301.340.9090

Appeal

If you are dissatisfied with the result that you received at trial, you have the right to challenge the result by taking an appeal to the Court of Special Appeals, which is an intermediate appellate court. The highest appellate court in Maryland is called the Maryland Court of Appeals (most other states call their highest court “supreme court”). The Court of Appeals hears and decides fewer cases than the Court of Special Appeals because the Court of Appeals gets to decide which cases that it will (and will not) consider.

If you want to take an appeal to the Court of Special Appeals, you must file your request for an appeal (which is called a Notice of Appeal) within thirty (30) days of the entry of the final judgment in your case. Some limited orders, such as orders to pay money or custody orders can be appealed before the entry of the final judgment.

An appeal is different from a trial. In a trial, a party may call witnesses to testify and submit other evidence to the trial court. In an appeal, you do not call witnesses and do not present any new evidence. The appellate court will only consider the evidence that was previously entered (“on the record”). This means that the appellate court reads the transcript of the testimony that was presented to the trial court and only reviews the exhibits that were offered or entered into evidence. The appellate court reviews “the record” to determine if the trial court made erroneous factual findings, committed legal error, or abused its discretion.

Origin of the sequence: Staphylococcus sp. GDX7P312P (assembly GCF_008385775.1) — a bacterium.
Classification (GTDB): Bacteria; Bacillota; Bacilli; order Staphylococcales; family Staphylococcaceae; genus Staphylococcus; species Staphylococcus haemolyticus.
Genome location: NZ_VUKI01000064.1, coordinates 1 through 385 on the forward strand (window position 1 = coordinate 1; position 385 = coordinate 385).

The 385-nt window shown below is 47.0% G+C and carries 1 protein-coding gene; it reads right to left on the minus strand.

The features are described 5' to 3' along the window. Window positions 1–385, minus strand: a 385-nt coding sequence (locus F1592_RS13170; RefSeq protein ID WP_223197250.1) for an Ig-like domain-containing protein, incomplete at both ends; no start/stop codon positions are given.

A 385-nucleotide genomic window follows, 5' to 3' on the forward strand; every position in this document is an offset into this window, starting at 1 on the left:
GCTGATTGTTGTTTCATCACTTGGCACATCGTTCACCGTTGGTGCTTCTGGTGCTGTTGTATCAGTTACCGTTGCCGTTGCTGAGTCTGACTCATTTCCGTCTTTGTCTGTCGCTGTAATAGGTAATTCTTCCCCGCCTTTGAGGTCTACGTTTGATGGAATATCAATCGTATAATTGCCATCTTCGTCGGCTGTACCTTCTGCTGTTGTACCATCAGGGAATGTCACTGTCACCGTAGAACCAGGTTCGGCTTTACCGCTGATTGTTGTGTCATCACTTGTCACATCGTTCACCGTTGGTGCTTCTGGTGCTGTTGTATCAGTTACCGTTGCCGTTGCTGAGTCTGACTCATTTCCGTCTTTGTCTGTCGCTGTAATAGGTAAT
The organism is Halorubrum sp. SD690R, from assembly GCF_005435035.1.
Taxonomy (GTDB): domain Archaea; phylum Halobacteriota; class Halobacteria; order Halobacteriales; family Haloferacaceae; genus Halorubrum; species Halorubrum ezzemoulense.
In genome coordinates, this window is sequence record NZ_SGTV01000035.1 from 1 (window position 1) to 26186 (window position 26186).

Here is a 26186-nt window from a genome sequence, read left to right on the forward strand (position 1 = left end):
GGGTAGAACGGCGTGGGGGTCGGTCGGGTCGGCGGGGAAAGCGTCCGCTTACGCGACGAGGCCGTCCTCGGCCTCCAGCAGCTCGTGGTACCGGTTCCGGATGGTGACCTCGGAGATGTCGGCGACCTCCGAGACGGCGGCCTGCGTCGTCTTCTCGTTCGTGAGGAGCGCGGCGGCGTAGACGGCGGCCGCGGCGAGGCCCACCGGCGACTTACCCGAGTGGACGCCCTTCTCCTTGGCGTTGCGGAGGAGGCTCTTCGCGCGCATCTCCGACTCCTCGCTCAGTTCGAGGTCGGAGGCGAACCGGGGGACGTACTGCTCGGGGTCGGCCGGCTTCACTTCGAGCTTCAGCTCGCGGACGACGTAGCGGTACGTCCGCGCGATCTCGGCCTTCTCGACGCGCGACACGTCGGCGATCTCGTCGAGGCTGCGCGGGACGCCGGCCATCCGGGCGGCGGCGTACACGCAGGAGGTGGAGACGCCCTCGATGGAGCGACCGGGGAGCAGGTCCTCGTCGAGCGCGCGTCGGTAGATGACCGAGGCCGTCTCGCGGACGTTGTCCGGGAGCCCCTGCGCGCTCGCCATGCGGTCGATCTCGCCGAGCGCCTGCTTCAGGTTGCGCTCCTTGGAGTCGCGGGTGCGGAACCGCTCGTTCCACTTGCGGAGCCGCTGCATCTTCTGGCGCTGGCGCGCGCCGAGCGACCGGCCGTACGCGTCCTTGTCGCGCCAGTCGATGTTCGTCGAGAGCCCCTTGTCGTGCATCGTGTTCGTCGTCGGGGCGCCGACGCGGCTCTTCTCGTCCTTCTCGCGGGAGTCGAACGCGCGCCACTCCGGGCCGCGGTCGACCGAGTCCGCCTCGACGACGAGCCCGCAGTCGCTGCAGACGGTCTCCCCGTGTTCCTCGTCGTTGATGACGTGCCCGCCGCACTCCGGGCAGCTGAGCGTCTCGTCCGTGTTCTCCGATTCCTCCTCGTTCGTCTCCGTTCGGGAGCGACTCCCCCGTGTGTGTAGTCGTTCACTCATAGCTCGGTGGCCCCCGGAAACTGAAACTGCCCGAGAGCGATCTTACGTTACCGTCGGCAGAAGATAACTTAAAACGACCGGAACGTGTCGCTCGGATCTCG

In certain types of cases, you may be able to take an appeal of other types of cases, such as of a:

  • Magistrate’s decision, which is called “exceptions”;
  • A de novo appeal to the Circuit Court of a District Court domestic violence final protective order trial. A de novo appeal allows for an entirely new trial; or,
  • An appeal within the Circuit Court before a 3-judge panel of Circuit Court judges, which is known as an “en banc appeal”.

At Dragga, Hannon & Wills, LLP, we have extensive experience in handling appeals. Among the reported appellate cases that we have handled are the following:

  • Brewer v. Brewer, 156 Md. App. 77, 846 A.2d 1 (2004).
  • Chimes v. Michael, 131 Md. App. 271, 748 A.2d 1065 (2000).
  • Giffin v. Crane, 351 Md. 133, 716 A.2d 1029 (1998).
  • Guen v. Guen, 38 Md. App. 578, 381 A.2d 721 (1978).
  • Karmand v. Karmand, 145 Md. App. 317, 802 A.2d 1106 (2002).
  • Kierein v. Kierein, 115 Md. App. 448, 693 A.2d 1157 (1997).
  • Lee v. Andochick, 182 Md. App. 268, 957 A.2d 1038, cert. denied, 406 Md. 745 (2008).
  • Melrod v. Melrod, 83 Md. App. 180, 574 A.2d 1 (1990).
  • Noffsinger v. Noffsinger, 95 Md. App. 265, 620 A.2d 415 (1993).
  • Riley v.Riley, 82 Md. App. 400, 571 A.2d 1261 (1990).
  • Ross v. Ross, 32 7 Md. 101, 607 A.2d 933 (1992).
  • Shenk v. Shenk, 159 Md. App. 548, 860 A.2d 408 (2004).
  • Simonds v. Simonds, 165 Md. App. 591, 886 A.2d 158 (2005).
  • Thomasian v. Thomasian, 79 Md. App. 188, 556 A.2d 675 (1989).
  • Wilson v. Wilson, 87 Md. App. 547, 590 A.2d 579 (1991).